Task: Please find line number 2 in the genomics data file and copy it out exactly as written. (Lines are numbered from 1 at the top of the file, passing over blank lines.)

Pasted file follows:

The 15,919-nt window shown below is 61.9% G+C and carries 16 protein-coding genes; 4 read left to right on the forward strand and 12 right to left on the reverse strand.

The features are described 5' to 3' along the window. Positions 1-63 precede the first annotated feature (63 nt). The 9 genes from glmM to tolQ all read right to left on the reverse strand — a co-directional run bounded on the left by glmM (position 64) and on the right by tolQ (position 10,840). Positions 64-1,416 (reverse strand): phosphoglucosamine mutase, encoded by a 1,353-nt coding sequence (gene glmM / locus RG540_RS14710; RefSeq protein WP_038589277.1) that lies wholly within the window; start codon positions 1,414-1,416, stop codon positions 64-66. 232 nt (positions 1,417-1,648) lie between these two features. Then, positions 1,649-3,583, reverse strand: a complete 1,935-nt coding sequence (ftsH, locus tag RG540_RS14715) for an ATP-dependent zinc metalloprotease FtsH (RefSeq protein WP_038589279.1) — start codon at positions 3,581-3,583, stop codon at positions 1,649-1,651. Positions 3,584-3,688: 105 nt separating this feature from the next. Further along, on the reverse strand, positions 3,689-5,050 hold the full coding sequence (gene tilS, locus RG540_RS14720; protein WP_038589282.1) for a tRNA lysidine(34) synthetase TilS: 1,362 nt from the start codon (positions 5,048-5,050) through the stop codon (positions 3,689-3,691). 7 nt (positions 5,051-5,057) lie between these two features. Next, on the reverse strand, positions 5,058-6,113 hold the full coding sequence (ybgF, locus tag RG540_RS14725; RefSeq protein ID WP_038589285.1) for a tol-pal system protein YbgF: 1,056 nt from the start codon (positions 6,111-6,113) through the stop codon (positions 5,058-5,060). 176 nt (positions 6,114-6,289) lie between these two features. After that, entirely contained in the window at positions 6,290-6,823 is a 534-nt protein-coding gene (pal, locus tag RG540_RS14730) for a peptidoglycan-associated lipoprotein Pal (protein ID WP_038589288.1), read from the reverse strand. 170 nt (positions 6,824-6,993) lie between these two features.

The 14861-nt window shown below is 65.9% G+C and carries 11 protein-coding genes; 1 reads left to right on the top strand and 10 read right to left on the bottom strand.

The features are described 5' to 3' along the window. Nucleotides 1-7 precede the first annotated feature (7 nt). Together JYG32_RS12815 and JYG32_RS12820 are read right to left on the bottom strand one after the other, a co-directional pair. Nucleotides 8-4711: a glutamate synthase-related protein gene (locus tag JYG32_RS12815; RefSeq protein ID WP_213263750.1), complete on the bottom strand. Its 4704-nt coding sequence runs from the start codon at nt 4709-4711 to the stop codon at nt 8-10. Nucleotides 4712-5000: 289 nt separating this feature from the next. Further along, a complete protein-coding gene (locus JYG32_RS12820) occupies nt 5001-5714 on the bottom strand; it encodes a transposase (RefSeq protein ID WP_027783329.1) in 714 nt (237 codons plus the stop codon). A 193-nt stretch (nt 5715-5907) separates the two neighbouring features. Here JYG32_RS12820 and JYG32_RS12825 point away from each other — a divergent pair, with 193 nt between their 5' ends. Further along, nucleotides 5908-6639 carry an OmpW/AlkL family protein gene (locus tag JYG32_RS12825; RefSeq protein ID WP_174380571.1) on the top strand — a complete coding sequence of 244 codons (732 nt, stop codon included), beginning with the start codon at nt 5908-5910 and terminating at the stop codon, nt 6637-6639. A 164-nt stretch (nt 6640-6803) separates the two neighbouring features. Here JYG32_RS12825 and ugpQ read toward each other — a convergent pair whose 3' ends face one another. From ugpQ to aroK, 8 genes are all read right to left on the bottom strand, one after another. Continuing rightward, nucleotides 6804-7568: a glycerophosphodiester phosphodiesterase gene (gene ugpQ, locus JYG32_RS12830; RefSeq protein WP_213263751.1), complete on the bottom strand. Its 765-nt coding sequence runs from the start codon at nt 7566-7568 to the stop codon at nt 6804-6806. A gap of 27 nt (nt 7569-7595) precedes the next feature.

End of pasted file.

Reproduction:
The features are described 5' to 3' along the window. Positions 1-63 precede the first annotated feature (63 nt). The 9 genes from glmM to tolQ all read right to left on the reverse strand — a co-directional run bounded on the left by glmM (position 64) and on the right by tolQ (position 10,840). Positions 64-1,416 (reverse strand): phosphoglucosamine mutase, encoded by a 1,353-nt coding sequence (gene glmM / locus RG540_RS14710; RefSeq protein WP_038589277.1) that lies wholly within the window; start codon positions 1,414-1,416, stop codon positions 64-66. 232 nt (positions 1,417-1,648) lie between these two features. Then, positions 1,649-3,583, reverse strand: a complete 1,935-nt coding sequence (ftsH, locus tag RG540_RS14715) for an ATP-dependent zinc metalloprotease FtsH (RefSeq protein WP_038589279.1) — start codon at positions 3,581-3,583, stop codon at positions 1,649-1,651. Positions 3,584-3,688: 105 nt separating this feature from the next. Further along, on the reverse strand, positions 3,689-5,050 hold the full coding sequence (gene tilS, locus RG540_RS14720; protein WP_038589282.1) for a tRNA lysidine(34) synthetase TilS: 1,362 nt from the start codon (positions 5,048-5,050) through the stop codon (positions 3,689-3,691). 7 nt (positions 5,051-5,057) lie between these two features. Next, on the reverse strand, positions 5,058-6,113 hold the full coding sequence (ybgF, locus tag RG540_RS14725; RefSeq protein ID WP_038589285.1) for a tol-pal system protein YbgF: 1,056 nt from the start codon (positions 6,111-6,113) through the stop codon (positions 5,058-5,060). 176 nt (positions 6,114-6,289) lie between these two features. After that, entirely contained in the window at positions 6,290-6,823 is a 534-nt protein-coding gene (pal, locus tag RG540_RS14730) for a peptidoglycan-associated lipoprotein Pal (protein ID WP_038589288.1), read from the reverse strand. 170 nt (positions 6,824-6,993) lie between these two features.